RIP Greg 'Bos' Junell

Facebook, or rather a stream of posts from my friends on Facebook, informed me yesterday that my friend Greg had died. I'd added his blog to my links a while back.  Our friendship over the years, with one brief but powerful interlude, was conducted mostly online.  That's where we met, many years ago on a BBS called The Dark Side of the Moon, where he was known as Bos. The m00n was an anomaly among  BBS's, built around message boards rather than file sharing or multiplayer games, community rather than utility.

I met many friends there, an astonishing number given the relatively small population.

Gern was the sysop, an odd sort of geek who liked running his BBS but also liked hanging out with people in real life, and he'd do things like host parties with a pirate radio station broadcasting from the living room.

So it was that one evening myself and my pal Cole (nom de m00n: Chuck Reynolds) made our way to an upstairs apartment on Grand Avenue to meet a bunch of pre-internet online weirdos in the flesh, Greg among them.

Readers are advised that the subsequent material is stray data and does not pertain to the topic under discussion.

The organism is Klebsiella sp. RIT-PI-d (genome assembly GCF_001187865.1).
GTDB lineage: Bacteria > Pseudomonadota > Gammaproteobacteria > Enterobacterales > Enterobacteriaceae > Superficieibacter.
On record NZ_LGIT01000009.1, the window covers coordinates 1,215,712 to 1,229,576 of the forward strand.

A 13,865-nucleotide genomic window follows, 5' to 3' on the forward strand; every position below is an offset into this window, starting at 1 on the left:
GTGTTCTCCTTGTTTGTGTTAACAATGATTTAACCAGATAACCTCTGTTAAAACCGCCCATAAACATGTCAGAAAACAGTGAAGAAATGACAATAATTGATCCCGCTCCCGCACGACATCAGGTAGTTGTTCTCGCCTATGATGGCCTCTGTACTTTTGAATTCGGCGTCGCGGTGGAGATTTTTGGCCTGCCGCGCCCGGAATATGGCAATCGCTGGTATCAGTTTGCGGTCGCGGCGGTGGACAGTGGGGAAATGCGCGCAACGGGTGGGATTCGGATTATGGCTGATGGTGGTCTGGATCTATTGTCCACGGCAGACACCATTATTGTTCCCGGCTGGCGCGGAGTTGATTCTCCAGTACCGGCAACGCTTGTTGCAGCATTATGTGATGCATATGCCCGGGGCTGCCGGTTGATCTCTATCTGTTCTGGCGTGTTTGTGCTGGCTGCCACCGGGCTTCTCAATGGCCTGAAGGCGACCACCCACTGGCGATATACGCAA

The community that sprouted from the m00n coalesced into a 'scene' over the years, eventually enveloping two adjoining apartment buildings along with assorted satellite locations.  Tech savvy young bohemians, early adopters of Burning Man, folk who'd work half the year for some Silicon Valley behemoth then spend the next six months touring South America in a psychedelic school bus.  

One of my peculiar talents is remaining an outsider even among outsiders and I didn't make the transition from bbs geek hangout to what it became, but I loved all the friends I made there.

Greg threw me a lifeline at a particularly chaotic time, the unpleasant interregnum between when I became aware of what a mess my childhood had been and when I finally sought help to un-fuck myself.  I needed a place to stay, and in spite of having no job or prospects and being borderline deranged, he offered me the top bunk while I got back on my feet.

The illusion of a normal life is like the still surface of a lake.
You gaze upon it and see all the world reflected, and you skitter along on the surface tension thinking, oh how lovely!, oblivious to the black depths beneath.  But something happens, someone throws a rock and waves upset your balance, or sometimes you just forget how it works, this moving through life, or you weren't taught very well in the first place, and you go through and once you start to flounder it doesn't take long to drown.

You can find any number of people to share a pleasant reverie and skate alongside you in the sunshine on that glassy reflection.  Those who'll extend a hand when you've tripped through to the cold below are a rarer and more worthy breed.

Greg was one of the few completely, fundamentally good people I've met in my life, and I'll miss him.

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